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E01389: Fragmentary Greek inscription with the names of *Sergios (soldier and martyr of Rusafa, S00023), and *Bakchos (soldier and martyr of Barbalissos, S00079). Found in Katevati/Istron, on the coast of the Mirampelou/Mirabello Bay (Crete). Probably late antique.

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posted on 2016-05-20, 00:00 authored by pnowakowski
[- - - τῶν ἁγί]ων Σεργίου καὶ Βάχχου

[- - - τῶν ἁγί]ων PHI database, [- - -μαρτύρ]ων Halkin Gerola Xanthoudides

'[- - - of the] saints Sergios and Bakchos'

Text: PHI database, PH201463.


Evidence ID


Saint Name

Sergios, martyr in Syria, ob. 303-311 : S00023 Bakchos, martyr in Barbalissos (Syria), ob. c. 303-311 : S00079

Saint Name in Source

Σέργιος Βάχχος

Type of Evidence

Inscriptions - Formal inscriptions (stone, mosaic, etc.)

Evidence not before


Evidence not after


Activity not before


Activity not after


Place of Evidence - Region

Aegean islands and Cyprus Aegean islands and Cyprus

Place of Evidence - City, village, etc

Crete Katevati/Istron

Place of evidence - City name in other Language(s)

Crete Salamis Σαλαμίς Salamis Salamis Farmagusta Far Κωνσταντία Konstantia Constantia Katevati/Istron Salamis Σαλαμίς Salamis Salamis Farmagusta Far Κωνσταντία Konstantia Constantia

Cult activities - Places

Cult building - independent (church)

Cult activities - Non Liturgical Practices and Customs



A fragmentary marble slab. First recorded by Stephanos Xanthoudides in Katevati/Istron, and published by him in 1903.


This fragmentary inscription offers us just the names of two martyrs, Sergios and Bakchos, in the genitive case. It is disputable, if the names were preceded by the title τῶν ἁγίων/'of saints' (argued by the editors of the Packard Humanities Institute database) or μαρτύρων/'of martyrs' (argued by former editors). We can add that another fixed set of epithets could be used here: [- - - τῶν ἁγίων καὶ ἐνδόξων μαρτύρ]ων Σεργίου καὶ Βάχχου/'[- - - of the holy and glorious martyrs] Sergios and Bakchos', as it is very frequent in late antique inscriptions. The fact that both saints occur together is significant, as in inscriptions Sergios was usually venerated alone and Bakchos was hardly ever mentioned. Xanthoudides and Gerola dated the inscription to the mid-6th c. and believed that it was made after the construction of the church dedicated to these saints in Constantinople, in the palace of Hormisdas, by Justinian in c. 527-533 (see: EXXXXX), an event, they say, which gave a boost to the cult of these two figures. However, François Halkin reasonably notes that the cult of at least Sergios alone was very popular in the Near East even before Justinian's foundation.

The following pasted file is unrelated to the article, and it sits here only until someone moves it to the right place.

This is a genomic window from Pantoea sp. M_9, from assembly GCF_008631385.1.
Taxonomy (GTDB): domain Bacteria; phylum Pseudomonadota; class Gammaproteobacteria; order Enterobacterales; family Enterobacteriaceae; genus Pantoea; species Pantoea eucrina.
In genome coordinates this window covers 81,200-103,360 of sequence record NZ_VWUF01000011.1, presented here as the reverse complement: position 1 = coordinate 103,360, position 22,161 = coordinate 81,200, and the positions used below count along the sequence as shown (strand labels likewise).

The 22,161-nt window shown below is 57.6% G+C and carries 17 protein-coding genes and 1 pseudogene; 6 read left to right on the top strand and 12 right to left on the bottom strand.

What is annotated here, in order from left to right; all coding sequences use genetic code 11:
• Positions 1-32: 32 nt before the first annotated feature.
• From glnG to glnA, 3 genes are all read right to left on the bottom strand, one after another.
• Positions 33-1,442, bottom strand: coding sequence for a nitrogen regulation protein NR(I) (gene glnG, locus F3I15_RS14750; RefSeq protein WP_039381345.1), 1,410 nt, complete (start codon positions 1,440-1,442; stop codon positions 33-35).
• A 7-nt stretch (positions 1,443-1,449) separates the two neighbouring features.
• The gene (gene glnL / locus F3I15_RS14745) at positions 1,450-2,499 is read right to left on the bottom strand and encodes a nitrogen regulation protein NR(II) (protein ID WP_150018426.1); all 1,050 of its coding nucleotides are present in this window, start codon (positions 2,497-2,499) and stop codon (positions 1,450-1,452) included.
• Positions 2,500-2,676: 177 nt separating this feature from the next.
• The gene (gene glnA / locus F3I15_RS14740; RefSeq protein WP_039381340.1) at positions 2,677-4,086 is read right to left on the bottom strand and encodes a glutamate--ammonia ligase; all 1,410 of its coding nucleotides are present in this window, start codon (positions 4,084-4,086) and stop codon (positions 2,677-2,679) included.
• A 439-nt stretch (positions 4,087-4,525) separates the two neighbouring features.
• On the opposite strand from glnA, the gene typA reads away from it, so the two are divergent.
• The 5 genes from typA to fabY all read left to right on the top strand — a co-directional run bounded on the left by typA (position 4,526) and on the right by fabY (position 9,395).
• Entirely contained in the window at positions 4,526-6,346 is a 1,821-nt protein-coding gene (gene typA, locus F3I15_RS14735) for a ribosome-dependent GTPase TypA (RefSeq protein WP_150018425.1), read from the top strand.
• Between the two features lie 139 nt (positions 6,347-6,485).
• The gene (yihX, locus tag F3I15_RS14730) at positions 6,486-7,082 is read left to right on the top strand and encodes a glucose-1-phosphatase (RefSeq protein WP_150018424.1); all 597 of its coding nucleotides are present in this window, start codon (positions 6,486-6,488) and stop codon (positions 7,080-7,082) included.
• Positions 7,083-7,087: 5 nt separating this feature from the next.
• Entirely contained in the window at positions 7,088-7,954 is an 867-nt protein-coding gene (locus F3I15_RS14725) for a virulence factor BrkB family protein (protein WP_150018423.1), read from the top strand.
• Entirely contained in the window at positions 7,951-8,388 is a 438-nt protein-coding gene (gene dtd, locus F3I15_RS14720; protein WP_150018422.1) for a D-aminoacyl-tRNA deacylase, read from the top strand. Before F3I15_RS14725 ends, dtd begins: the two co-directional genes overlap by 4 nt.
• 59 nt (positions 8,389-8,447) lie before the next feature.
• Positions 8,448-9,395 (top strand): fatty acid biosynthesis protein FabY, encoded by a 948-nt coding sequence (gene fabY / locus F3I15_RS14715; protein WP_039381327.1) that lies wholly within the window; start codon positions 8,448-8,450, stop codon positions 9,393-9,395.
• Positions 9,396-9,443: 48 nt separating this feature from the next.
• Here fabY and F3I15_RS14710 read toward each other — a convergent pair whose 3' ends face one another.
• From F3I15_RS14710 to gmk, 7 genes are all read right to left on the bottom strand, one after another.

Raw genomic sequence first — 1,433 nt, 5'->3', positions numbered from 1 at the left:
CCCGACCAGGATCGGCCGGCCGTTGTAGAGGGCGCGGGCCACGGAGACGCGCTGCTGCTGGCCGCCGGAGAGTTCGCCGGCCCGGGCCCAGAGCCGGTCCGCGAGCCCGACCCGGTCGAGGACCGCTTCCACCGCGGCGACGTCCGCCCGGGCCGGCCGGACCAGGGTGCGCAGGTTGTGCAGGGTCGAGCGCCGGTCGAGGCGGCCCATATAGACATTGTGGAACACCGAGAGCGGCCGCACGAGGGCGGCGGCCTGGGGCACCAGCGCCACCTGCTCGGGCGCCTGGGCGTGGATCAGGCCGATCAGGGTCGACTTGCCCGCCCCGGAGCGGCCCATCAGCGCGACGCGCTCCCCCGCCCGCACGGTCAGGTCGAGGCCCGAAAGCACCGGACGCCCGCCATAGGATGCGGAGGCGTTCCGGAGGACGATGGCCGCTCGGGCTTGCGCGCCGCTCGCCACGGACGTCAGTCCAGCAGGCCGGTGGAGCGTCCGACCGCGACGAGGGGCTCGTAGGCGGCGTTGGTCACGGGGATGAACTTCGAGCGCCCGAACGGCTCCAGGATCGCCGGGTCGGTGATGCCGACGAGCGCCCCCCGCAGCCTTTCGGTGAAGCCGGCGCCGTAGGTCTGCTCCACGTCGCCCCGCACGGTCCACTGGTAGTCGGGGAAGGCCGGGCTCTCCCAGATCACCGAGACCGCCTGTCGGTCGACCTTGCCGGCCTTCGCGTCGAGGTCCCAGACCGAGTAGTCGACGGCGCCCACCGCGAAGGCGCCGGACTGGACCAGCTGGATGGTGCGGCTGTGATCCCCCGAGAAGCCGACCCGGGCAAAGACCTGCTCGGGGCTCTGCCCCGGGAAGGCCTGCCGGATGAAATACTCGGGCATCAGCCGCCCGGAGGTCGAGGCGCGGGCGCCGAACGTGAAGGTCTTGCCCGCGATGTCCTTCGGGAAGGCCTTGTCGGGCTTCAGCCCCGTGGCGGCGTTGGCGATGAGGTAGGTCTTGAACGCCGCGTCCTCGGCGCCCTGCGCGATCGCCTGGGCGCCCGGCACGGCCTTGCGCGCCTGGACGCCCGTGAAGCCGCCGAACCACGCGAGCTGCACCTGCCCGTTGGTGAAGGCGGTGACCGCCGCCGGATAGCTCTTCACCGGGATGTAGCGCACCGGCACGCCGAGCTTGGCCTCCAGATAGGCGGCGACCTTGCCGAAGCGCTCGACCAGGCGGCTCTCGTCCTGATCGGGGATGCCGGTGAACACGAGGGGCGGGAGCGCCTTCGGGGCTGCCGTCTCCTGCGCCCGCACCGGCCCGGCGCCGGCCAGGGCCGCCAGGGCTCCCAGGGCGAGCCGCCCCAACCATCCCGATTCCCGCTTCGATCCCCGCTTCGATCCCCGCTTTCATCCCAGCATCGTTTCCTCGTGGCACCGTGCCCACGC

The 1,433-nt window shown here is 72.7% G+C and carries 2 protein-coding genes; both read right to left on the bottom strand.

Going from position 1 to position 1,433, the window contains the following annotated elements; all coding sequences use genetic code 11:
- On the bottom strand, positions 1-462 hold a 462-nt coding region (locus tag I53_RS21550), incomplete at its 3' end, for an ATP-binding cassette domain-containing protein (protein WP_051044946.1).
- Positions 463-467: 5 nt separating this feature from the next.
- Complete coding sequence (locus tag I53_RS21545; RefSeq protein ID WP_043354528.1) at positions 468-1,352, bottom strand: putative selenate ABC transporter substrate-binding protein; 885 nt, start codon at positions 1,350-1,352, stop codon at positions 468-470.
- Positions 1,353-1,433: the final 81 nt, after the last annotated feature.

Edition: The Packard Humanties Institute database: PH201463. Gerola, G., Monumenti veneti nell'isola di Creta, vol. 4 (Venice 1932), 580. Xanthoudides, S., “Χριστιανικαί επιγραφαί Κρήτης”, Ἀθηνᾶ 15 (1903), 76-77. Further reading: Halkin, F., "L'Egypte, Chypre, la Crète et les autres îles grecques. La Grèce continentale et les pays balkaniques. L'Italie et la Sycylie", Analecta Bollandiana 70 (1952), 119-120.

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    Evidence -  The Cult of Saints in Late Antiquity



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